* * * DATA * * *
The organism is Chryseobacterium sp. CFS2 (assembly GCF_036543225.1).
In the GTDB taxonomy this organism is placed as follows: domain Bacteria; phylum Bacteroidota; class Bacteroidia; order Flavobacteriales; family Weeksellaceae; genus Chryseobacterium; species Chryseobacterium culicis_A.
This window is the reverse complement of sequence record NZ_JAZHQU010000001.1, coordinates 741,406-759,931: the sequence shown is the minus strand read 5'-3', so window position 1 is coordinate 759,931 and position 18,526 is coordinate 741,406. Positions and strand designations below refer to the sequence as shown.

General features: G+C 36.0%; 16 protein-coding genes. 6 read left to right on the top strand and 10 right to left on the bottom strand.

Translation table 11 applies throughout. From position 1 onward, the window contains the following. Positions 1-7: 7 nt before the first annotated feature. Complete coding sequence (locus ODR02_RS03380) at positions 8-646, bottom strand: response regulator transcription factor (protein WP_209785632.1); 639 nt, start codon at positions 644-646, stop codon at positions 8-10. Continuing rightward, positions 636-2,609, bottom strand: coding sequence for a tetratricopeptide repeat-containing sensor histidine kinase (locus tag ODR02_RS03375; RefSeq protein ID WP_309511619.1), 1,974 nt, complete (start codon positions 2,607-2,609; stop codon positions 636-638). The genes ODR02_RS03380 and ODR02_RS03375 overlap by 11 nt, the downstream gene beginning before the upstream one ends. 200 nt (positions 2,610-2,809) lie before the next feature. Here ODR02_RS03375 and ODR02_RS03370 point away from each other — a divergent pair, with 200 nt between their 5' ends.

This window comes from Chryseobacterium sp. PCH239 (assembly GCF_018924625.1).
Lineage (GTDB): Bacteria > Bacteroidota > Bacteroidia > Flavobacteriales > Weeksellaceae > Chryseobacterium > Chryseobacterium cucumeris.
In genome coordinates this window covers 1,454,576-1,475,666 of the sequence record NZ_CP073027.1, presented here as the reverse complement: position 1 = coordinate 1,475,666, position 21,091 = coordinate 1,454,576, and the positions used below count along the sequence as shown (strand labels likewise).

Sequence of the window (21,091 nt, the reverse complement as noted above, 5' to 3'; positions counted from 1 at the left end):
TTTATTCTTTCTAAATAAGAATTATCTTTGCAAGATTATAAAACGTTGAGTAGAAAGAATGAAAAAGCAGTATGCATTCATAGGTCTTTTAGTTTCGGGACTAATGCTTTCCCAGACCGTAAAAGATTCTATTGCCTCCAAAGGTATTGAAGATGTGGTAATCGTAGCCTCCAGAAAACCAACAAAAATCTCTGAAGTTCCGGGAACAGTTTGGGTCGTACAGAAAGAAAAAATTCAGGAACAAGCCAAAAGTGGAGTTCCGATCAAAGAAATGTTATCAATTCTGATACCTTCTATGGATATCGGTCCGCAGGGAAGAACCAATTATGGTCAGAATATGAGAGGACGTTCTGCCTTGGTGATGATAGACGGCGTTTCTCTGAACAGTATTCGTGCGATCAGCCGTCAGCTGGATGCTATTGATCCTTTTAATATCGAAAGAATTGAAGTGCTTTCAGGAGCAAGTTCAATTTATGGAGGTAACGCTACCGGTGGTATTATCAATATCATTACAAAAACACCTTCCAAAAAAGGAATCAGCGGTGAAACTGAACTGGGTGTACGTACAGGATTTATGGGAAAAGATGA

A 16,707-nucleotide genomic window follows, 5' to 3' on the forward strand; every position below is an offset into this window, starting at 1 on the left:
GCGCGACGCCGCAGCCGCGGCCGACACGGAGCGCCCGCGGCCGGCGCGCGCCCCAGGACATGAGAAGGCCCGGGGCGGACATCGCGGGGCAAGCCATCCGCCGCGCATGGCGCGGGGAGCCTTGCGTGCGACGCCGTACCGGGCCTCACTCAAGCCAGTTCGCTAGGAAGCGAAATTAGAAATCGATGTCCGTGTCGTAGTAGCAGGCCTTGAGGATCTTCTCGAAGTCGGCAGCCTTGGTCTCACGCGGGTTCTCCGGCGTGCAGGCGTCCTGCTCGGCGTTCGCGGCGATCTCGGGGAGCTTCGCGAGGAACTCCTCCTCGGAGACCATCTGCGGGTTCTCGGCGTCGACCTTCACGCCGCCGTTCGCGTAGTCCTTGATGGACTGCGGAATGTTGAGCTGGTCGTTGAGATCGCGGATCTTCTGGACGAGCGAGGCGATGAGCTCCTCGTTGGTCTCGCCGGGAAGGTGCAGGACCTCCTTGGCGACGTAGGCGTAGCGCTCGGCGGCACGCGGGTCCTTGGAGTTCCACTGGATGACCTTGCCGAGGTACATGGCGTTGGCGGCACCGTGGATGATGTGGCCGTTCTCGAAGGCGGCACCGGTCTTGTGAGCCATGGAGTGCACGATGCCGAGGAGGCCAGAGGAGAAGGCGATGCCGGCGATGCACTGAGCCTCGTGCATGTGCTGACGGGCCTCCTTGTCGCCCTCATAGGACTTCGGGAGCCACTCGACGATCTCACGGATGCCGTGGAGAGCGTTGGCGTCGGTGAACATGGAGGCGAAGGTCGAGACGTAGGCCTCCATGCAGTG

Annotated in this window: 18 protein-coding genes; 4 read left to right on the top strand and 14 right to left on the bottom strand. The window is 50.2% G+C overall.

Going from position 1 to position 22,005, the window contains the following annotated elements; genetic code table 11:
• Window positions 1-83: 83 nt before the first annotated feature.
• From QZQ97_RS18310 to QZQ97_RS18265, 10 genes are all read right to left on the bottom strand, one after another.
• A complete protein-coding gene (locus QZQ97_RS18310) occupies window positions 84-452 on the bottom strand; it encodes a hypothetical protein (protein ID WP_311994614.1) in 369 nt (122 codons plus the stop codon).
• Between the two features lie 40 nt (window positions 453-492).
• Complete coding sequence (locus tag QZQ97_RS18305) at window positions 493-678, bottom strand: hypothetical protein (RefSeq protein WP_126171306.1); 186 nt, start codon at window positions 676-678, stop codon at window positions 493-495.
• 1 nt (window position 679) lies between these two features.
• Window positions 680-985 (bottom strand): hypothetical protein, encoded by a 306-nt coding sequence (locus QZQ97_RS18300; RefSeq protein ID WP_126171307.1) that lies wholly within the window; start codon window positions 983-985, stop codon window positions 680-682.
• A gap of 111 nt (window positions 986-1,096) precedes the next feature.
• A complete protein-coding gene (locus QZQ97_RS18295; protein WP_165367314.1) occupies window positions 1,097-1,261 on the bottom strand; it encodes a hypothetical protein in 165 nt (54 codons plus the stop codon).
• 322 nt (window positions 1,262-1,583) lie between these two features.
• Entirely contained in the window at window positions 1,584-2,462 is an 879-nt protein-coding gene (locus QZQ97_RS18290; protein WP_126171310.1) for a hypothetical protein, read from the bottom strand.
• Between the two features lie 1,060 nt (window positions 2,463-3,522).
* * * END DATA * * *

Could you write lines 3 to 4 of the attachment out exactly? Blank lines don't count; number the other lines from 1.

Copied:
This window is the reverse complement of sequence record NZ_JAZHQU010000001.1, coordinates 741,406-759,931: the sequence shown is the minus strand read 5'-3', so window position 1 is coordinate 759,931 and position 18,526 is coordinate 741,406. Positions and strand designations below refer to the sequence as shown.

General features: G+C 36.0%; 16 protein-coding genes. 6 read left to right on the top strand and 10 right to left on the bottom strand.